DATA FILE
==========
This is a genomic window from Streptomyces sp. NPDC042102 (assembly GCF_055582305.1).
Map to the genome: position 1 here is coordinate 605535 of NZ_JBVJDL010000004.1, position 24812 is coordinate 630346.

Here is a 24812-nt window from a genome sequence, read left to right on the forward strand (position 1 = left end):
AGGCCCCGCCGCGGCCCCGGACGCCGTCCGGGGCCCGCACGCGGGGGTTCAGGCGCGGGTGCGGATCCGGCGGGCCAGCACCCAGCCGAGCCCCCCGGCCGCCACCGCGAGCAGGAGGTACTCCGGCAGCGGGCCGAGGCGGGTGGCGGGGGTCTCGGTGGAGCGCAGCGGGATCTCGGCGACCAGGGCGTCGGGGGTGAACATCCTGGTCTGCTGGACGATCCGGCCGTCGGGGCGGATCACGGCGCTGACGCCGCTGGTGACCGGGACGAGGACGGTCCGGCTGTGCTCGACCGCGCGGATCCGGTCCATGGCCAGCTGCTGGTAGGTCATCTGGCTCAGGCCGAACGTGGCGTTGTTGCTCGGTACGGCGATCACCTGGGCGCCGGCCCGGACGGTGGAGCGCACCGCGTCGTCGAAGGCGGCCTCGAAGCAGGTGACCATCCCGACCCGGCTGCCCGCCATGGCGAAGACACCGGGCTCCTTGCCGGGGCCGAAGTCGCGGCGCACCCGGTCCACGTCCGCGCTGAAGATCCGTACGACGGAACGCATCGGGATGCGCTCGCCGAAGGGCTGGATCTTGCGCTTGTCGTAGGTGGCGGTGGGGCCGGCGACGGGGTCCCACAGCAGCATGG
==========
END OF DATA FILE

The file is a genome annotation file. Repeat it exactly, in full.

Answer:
This is a genomic window from Streptomyces sp. NPDC042102 (assembly GCF_055582305.1).
Map to the genome: position 1 here is coordinate 605535 of NZ_JBVJDL010000004.1, position 24812 is coordinate 630346.

Here is a 24812-nt window from a genome sequence, read left to right on the forward strand (position 1 = left end):
AGGCCCCGCCGCGGCCCCGGACGCCGTCCGGGGCCCGCACGCGGGGGTTCAGGCGCGGGTGCGGATCCGGCGGGCCAGCACCCAGCCGAGCCCCCCGGCCGCCACCGCGAGCAGGAGGTACTCCGGCAGCGGGCCGAGGCGGGTGGCGGGGGTCTCGGTGGAGCGCAGCGGGATCTCGGCGACCAGGGCGTCGGGGGTGAACATCCTGGTCTGCTGGACGATCCGGCCGTCGGGGCGGATCACGGCGCTGACGCCGCTGGTGACCGGGACGAGGACGGTCCGGCTGTGCTCGACCGCGCGGATCCGGTCCATGGCCAGCTGCTGGTAGGTCATCTGGCTCAGGCCGAACGTGGCGTTGTTGCTCGGTACGGCGATCACCTGGGCGCCGGCCCGGACGGTGGAGCGCACCGCGTCGTCGAAGGCGGCCTCGAAGCAGGTGACCATCCCGACCCGGCTGCCCGCCATGGCGAAGACACCGGGCTCCTTGCCGGGGCCGAAGTCGCGGCGCACCCGGTCCACGTCCGCGCTGAAGATCCGTACGACGGAACGCATCGGGATGCGCTCGCCGAAGGGCTGGATCTTGCGCTTGTCGTAGGTGGCGGTGGGGCCGGCGACGGGGTCCCACAGCAGCATGG